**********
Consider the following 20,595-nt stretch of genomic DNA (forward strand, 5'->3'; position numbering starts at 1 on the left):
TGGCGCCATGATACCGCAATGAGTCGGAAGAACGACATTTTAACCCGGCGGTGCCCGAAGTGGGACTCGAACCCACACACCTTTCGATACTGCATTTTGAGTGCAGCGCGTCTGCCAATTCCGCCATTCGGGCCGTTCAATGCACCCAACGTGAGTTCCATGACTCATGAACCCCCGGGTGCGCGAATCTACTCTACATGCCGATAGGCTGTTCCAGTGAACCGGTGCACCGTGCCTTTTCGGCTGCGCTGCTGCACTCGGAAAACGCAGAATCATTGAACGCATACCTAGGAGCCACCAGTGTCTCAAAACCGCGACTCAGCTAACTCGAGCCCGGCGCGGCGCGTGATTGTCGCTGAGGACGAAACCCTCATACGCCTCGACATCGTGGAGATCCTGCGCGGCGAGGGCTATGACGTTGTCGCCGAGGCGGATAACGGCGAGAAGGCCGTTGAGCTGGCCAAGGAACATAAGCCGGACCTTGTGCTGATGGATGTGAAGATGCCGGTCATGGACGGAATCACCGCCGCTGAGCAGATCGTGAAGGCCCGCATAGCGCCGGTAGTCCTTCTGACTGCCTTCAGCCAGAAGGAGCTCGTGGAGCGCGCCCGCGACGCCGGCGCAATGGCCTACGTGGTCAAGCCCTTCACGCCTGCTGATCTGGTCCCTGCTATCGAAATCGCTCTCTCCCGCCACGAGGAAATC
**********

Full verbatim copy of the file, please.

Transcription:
Consider the following 20,595-nt stretch of genomic DNA (forward strand, 5'->3'; position numbering starts at 1 on the left):
TGGCGCCATGATACCGCAATGAGTCGGAAGAACGACATTTTAACCCGGCGGTGCCCGAAGTGGGACTCGAACCCACACACCTTTCGATACTGCATTTTGAGTGCAGCGCGTCTGCCAATTCCGCCATTCGGGCCGTTCAATGCACCCAACGTGAGTTCCATGACTCATGAACCCCCGGGTGCGCGAATCTACTCTACATGCCGATAGGCTGTTCCAGTGAACCGGTGCACCGTGCCTTTTCGGCTGCGCTGCTGCACTCGGAAAACGCAGAATCATTGAACGCATACCTAGGAGCCACCAGTGTCTCAAAACCGCGACTCAGCTAACTCGAGCCCGGCGCGGCGCGTGATTGTCGCTGAGGACGAAACCCTCATACGCCTCGACATCGTGGAGATCCTGCGCGGCGAGGGCTATGACGTTGTCGCCGAGGCGGATAACGGCGAGAAGGCCGTTGAGCTGGCCAAGGAACATAAGCCGGACCTTGTGCTGATGGATGTGAAGATGCCGGTCATGGACGGAATCACCGCCGCTGAGCAGATCGTGAAGGCCCGCATAGCGCCGGTAGTCCTTCTGACTGCCTTCAGCCAGAAGGAGCTCGTGGAGCGCGCCCGCGACGCCGGCGCAATGGCCTACGTGGTCAAGCCCTTCACGCCTGCTGATCTGGTCCCTGCTATCGAAATCGCTCTCTCCCGCCACGAGGAAATC